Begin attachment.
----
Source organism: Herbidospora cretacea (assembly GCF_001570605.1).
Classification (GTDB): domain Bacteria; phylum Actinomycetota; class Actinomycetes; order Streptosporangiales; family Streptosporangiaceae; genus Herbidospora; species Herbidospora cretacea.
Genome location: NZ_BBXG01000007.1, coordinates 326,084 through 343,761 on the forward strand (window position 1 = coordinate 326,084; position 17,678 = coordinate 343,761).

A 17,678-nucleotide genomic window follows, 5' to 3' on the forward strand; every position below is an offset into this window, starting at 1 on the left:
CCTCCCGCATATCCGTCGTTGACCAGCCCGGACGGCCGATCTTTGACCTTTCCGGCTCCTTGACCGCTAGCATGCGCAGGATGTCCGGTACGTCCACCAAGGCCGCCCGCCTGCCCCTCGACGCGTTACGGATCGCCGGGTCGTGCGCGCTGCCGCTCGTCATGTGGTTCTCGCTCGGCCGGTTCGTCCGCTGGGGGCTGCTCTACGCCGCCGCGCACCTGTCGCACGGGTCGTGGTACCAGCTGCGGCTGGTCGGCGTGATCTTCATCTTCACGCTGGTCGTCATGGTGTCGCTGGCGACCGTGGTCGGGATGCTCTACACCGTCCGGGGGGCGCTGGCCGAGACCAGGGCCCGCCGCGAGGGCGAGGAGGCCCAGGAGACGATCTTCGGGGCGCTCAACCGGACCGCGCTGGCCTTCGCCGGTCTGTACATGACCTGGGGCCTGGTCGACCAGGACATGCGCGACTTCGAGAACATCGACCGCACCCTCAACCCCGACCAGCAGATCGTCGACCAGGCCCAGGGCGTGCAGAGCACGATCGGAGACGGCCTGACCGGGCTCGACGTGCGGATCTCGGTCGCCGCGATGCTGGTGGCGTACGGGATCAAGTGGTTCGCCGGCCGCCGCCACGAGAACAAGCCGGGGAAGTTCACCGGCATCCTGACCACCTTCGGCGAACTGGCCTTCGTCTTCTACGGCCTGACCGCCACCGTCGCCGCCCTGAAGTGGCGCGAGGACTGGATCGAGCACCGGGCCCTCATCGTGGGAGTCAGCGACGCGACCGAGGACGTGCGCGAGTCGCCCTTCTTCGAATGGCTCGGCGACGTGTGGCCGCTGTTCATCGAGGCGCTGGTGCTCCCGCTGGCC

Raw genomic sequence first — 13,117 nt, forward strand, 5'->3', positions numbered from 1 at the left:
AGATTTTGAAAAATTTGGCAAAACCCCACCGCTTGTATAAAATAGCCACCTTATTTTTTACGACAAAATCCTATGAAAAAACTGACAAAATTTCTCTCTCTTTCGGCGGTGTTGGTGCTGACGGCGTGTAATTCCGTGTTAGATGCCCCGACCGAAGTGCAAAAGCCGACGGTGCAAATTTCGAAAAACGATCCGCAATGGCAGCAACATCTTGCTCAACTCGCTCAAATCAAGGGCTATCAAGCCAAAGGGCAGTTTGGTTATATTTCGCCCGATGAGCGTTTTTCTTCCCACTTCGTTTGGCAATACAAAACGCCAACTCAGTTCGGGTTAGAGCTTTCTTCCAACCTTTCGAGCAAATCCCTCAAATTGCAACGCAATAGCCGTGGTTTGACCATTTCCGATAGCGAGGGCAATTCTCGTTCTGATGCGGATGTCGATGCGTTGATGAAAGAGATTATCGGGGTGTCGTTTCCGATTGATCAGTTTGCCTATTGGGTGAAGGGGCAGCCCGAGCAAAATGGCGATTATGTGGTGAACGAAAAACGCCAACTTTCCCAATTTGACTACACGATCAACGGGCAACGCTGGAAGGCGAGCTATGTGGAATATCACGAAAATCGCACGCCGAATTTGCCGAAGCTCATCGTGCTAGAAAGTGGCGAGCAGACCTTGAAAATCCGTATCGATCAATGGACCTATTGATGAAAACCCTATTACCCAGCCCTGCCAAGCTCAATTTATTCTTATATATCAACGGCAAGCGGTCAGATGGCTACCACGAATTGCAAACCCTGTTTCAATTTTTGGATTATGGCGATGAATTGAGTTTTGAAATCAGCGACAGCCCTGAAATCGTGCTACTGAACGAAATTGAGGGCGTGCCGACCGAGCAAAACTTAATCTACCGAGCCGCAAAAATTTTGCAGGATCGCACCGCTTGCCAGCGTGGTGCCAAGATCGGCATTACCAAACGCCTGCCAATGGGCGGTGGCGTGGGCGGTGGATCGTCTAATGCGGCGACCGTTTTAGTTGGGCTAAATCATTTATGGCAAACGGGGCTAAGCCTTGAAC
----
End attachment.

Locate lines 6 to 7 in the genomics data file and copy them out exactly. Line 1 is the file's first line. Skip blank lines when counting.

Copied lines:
Raw genomic sequence first — 13,117 nt, forward strand, 5'->3', positions numbered from 1 at the left:
AGATTTTGAAAAATTTGGCAAAACCCCACCGCTTGTATAAAATAGCCACCTTATTTTTTACGACAAAATCCTATGAAAAAACTGACAAAATTTCTCTCTCTTTCGGCGGTGTTGGTGCTGACGGCGTGTAATTCCGTGTTAGATGCCCCGACCGAAGTGCAAAAGCCGACGGTGCAAATTTCGAAAAACGATCCGCAATGGCAGCAACATCTTGCTCAACTCGCTCAAATCAAGGGCTATCAAGCCAAAGGGCAGTTTGGTTATATTTCGCCCGATGAGCGTTTTTCTTCCCACTTCGTTTGGCAATACAAAACGCCAACTCAGTTCGGGTTAGAGCTTTCTTCCAACCTTTCGAGCAAATCCCTCAAATTGCAACGCAATAGCCGTGGTTTGACCATTTCCGATAGCGAGGGCAATTCTCGTTCTGATGCGGATGTCGATGCGTTGATGAAAGAGATTATCGGGGTGTCGTTTCCGATTGATCAGTTTGCCTATTGGGTGAAGGGGCAGCCCGAGCAAAATGGCGATTATGTGGTGAACGAAAAACGCCAACTTTCCCAATTTGACTACACGATCAACGGGCAACGCTGGAAGGCGAGCTATGTGGAATATCACGAAAATCGCACGCCGAATTTGCCGAAGCTCATCGTGCTAGAAAGTGGCGAGCAGACCTTGAAAATCCGTATCGATCAATGGACCTATTGATGAAAACCCTATTACCCAGCCCTGCCAAGCTCAATTTATTCTTATATATCAACGGCAAGCGGTCAGATGGCTACCACGAATTGCAAACCCTGTTTCAATTTTTGGATTATGGCGATGAATTGAGTTTTGAAATCAGCGACAGCCCTGAAATCGTGCTACTGAACGAAATTGAGGGCGTGCCGACCGAGCAAAACTTAATCTACCGAGCCGCAAAAATTTTGCAGGATCGCACCGCTTGCCAGCGTGGTGCCAAGATCGGCATTACCAAACGCCTGCCAATGGGCGGTGGCGTGGGCGGTGGATCGTCTAATGCGGCGACCGTTTTAGTTGGGCTAAATCATTTATGGCAAACGGGGCTAAGCCTTGAAC